Q: I've been told that drinking water should be alkaline, but BEV values allow for slight acidity... how do you explain that?
A: There are a number of companies currently manufacturing water treatment devices which alter water properties creating acidic and alkaline pH values. We discuss the merits of these devices on another page. To answer the question above, a little understanding of pH (acid/base) chemistry is required. We will do our best to avoid being overly technical:
pH is a relative measure of the degree of acidity or alkalinity of a solution, in our case water. Some substances, such as hydrogen ions, lower the pH of a solution. They are considered acids. Other substances, such as hydroxide ions, raise the pH of a solution. Those are called bases. The pH scale ranges from 0 - 14, with 7 being considered the mid or neutral point. pH below 7 is considered acidic, and above 7 is considered alkaline.
As an example, the pH of apple juice is typically 2.9 - 3.3, and the acid in our stomachs is typically between 1 and 3. Milk of magnesia has a pH ~10.5, household bleach is ~12.6, and ammonia is typically ~11.5.
Basic shape of water molecule.
There are many different acids and bases that affect pH, but since we are talking about water we will limit our discussion to hydrogen ions (H+) and hydroxide ions (OH-). It should be apparent these are the components of a water molecule, or H2O. When water has more hydrogen ions floating around than it does hydroxide ions, it is acidic (pH less than 7). When there are more hydroxide ions than hydrogen ions, it is basic (pH greater than 7).
If we were to examine pure water at the molecular level, we would see the water molecules do not stay bound together as H2O, but are instead constantly separating and recombining with each other. A single H2O will break into an H+ and OH-, create intermediary forms of H3O+ and OH-, and then get back together again. This happens constantly to the trillion upon trillions of water molecules. In extremely pure water, the number of H+ and OH- would always be equal, and the pH would be neutral at 7. There are no other substances present to influence the pH in either the acidic or alkaline direction.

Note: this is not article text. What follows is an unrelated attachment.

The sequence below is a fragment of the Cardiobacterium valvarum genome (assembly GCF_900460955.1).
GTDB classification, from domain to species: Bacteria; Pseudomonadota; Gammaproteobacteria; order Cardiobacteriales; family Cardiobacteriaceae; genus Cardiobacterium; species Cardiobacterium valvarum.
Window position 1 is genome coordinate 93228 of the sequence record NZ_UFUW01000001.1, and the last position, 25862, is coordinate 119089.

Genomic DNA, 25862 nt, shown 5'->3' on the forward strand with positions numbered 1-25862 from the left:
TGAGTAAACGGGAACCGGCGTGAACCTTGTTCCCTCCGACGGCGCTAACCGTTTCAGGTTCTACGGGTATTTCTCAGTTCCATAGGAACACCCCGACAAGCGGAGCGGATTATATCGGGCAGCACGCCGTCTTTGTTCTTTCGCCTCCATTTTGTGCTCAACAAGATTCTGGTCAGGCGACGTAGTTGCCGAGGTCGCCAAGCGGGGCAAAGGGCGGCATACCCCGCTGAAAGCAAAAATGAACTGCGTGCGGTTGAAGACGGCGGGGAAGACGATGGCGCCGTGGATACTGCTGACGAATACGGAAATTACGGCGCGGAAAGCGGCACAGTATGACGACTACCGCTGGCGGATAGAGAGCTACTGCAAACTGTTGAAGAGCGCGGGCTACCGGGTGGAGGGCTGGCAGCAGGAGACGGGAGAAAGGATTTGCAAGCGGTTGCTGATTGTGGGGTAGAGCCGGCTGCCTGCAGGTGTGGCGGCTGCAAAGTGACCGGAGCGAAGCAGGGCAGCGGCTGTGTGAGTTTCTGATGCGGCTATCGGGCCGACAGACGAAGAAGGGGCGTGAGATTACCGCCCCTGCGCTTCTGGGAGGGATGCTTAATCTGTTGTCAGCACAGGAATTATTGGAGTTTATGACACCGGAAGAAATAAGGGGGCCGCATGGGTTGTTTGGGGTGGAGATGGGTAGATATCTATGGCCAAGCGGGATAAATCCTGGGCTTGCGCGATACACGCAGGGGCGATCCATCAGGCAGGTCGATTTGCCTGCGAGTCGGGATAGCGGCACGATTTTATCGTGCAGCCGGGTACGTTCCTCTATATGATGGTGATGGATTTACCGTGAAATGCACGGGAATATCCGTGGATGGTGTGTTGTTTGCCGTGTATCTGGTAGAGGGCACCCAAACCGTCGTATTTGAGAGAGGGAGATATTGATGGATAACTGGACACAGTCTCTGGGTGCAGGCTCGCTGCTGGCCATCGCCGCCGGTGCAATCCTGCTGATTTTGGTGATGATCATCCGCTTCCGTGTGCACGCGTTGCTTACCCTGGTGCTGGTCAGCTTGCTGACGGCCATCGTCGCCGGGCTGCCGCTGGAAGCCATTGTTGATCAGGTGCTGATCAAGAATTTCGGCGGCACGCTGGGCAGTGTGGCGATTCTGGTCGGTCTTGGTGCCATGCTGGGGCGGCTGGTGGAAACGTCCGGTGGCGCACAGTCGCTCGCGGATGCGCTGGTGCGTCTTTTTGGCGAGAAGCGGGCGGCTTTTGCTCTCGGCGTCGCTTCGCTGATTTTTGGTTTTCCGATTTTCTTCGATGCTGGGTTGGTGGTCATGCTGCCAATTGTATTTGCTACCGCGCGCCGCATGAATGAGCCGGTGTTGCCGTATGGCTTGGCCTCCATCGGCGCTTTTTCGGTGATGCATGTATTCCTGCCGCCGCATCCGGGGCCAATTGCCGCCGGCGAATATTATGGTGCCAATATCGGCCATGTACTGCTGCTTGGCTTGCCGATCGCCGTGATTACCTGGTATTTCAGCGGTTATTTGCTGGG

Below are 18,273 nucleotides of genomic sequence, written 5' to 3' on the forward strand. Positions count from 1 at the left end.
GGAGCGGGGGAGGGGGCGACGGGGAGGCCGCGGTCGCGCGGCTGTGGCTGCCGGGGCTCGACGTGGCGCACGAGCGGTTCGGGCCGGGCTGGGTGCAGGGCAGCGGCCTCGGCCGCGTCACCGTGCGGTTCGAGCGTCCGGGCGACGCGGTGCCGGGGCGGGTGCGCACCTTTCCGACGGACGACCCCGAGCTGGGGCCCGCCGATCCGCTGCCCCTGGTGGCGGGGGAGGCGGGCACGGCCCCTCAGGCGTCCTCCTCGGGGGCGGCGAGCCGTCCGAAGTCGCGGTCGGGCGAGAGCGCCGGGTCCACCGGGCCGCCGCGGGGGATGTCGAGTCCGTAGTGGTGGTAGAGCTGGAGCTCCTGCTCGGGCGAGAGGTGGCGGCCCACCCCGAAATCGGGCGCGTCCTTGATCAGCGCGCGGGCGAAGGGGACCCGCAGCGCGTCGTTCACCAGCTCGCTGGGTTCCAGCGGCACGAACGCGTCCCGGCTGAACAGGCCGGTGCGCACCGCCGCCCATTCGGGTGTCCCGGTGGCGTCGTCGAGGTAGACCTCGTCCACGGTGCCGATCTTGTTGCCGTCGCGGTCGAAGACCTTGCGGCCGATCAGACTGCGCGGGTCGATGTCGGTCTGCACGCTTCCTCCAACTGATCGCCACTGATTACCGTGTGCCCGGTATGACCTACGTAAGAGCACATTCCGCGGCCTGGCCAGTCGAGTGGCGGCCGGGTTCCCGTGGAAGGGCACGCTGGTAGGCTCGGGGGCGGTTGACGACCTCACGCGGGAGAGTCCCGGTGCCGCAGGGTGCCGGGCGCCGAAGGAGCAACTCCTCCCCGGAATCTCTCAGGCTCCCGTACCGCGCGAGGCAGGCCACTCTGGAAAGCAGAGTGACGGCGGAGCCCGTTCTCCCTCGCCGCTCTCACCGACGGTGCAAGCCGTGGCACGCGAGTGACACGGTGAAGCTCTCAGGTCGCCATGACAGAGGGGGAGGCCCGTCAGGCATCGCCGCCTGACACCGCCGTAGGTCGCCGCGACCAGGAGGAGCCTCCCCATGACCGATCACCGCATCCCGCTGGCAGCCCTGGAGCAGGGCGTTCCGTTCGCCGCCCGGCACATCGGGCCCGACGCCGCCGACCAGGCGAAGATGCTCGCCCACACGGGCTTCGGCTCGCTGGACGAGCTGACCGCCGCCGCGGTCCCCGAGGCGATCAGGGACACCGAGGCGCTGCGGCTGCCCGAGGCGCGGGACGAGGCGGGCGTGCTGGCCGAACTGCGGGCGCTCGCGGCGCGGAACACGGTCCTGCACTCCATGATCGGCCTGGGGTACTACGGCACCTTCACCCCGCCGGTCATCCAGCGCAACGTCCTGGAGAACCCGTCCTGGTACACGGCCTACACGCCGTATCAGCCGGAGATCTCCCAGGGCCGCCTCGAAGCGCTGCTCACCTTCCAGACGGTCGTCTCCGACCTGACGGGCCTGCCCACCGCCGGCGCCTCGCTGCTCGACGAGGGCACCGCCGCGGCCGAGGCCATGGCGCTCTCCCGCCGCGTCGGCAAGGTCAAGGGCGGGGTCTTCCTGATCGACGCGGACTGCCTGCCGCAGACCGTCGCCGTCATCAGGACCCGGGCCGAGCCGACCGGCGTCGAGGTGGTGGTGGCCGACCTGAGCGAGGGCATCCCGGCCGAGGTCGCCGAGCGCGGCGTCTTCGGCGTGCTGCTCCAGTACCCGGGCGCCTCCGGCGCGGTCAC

So why do the BEV values allow for the pH to be acidic?
This is because Prof. Vincent found the most important quality of biocompatible water is its purity, and the purity which makes the water neutral also makes it extremely sensitive to the addition of other substances. Chemically speaking, the extreme purity of BEV water means it has no buffering capacity. This means the addition of very small amounts of an acid or base will cause large effects on pH.
As an example of buffering capacity, consider sitting alone in a very quiet room with music playing softly on the stereo. You do not need a lot of volume to be able to hear the music. Small increases in volume are easily noticed. Now consider bringing the noise of downtown Manhattan into your quiet room—you will have to turn the volume up to extremely high levels to hear the music.
The empty quiet room is like the glass of extremely pure BEV water. If only a tiny amount of acid is added, you will be able to notice the difference in pH. The noisy room is like a glass of tap water before purification, full of all kinds of contaminants. Adding just a little acid or base will have little effect on pH, just as adding more volume to the stereo will go unnoticed in the noisy room.
Untreated tap water typically contains chemicals that act as "buffers." When a little more H+ is added, some of the buffers attach to the H+ and combine with it. Then, even though we've added more acid, the pH doesn't change because the amount of "free" H+ is still relatively the same as the amount of free OH-. Because the purification process in the PWS™ BEV Series systems removes the buffering chemicals, addition of a very, very small amount of H+ will easily upset the balance between the free H+ and free OH-.